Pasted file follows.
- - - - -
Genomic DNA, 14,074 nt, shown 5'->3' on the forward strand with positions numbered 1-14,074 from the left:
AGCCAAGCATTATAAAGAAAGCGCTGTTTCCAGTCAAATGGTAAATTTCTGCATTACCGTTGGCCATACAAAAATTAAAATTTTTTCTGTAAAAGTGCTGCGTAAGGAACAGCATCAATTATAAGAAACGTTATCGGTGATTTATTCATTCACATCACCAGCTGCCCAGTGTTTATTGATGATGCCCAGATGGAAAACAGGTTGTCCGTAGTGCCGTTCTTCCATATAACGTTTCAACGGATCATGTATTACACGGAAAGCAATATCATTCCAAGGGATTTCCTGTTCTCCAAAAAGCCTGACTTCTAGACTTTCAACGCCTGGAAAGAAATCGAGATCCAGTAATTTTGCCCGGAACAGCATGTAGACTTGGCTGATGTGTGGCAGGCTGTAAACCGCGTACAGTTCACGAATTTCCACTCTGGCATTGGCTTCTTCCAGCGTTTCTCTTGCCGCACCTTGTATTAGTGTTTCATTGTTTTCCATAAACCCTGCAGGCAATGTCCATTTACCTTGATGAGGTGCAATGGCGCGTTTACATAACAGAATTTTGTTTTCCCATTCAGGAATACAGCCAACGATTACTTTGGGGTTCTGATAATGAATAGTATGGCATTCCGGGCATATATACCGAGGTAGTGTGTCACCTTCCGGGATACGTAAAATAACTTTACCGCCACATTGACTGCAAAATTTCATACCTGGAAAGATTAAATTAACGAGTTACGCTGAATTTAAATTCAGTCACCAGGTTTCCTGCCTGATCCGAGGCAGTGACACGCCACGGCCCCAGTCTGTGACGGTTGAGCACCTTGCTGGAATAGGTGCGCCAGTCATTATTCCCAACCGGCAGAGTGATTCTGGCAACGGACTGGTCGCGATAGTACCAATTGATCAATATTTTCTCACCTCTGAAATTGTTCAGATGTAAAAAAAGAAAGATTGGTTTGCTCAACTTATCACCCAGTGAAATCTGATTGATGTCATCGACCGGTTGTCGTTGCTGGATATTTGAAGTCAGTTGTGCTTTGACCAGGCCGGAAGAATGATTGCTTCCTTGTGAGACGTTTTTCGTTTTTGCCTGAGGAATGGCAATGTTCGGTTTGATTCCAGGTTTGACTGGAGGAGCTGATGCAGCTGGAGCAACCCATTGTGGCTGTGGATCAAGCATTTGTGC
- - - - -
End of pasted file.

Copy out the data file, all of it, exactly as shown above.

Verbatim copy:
Genomic DNA, 14,074 nt, shown 5'->3' on the forward strand with positions numbered 1-14,074 from the left:
AGCCAAGCATTATAAAGAAAGCGCTGTTTCCAGTCAAATGGTAAATTTCTGCATTACCGTTGGCCATACAAAAATTAAAATTTTTTCTGTAAAAGTGCTGCGTAAGGAACAGCATCAATTATAAGAAACGTTATCGGTGATTTATTCATTCACATCACCAGCTGCCCAGTGTTTATTGATGATGCCCAGATGGAAAACAGGTTGTCCGTAGTGCCGTTCTTCCATATAACGTTTCAACGGATCATGTATTACACGGAAAGCAATATCATTCCAAGGGATTTCCTGTTCTCCAAAAAGCCTGACTTCTAGACTTTCAACGCCTGGAAAGAAATCGAGATCCAGTAATTTTGCCCGGAACAGCATGTAGACTTGGCTGATGTGTGGCAGGCTGTAAACCGCGTACAGTTCACGAATTTCCACTCTGGCATTGGCTTCTTCCAGCGTTTCTCTTGCCGCACCTTGTATTAGTGTTTCATTGTTTTCCATAAACCCTGCAGGCAATGTCCATTTACCTTGATGAGGTGCAATGGCGCGTTTACATAACAGAATTTTGTTTTCCCATTCAGGAATACAGCCAACGATTACTTTGGGGTTCTGATAATGAATAGTATGGCATTCCGGGCATATATACCGAGGTAGTGTGTCACCTTCCGGGATACGTAAAATAACTTTACCGCCACATTGACTGCAAAATTTCATACCTGGAAAGATTAAATTAACGAGTTACGCTGAATTTAAATTCAGTCACCAGGTTTCCTGCCTGATCCGAGGCAGTGACACGCCACGGCCCCAGTCTGTGACGGTTGAGCACCTTGCTGGAATAGGTGCGCCAGTCATTATTCCCAACCGGCAGAGTGATTCTGGCAACGGACTGGTCGCGATAGTACCAATTGATCAATATTTTCTCACCTCTGAAATTGTTCAGATGTAAAAAAAGAAAGATTGGTTTGCTCAACTTATCACCCAGTGAAATCTGATTGATGTCATCGACCGGTTGTCGTTGCTGGATATTTGAAGTCAGTTGTGCTTTGACCAGGCCGGAAGAATGATTGCTTCCTTGTGAGACGTTTTTCGTTTTTGCCTGAGGAATGGCAATGTTCGGTTTGATTCCAGGTTTGACTGGAGGAGCTGATGCAGCTGGAGCAACCCATTGTGGCTGTGGATCAAGCATTTGTGC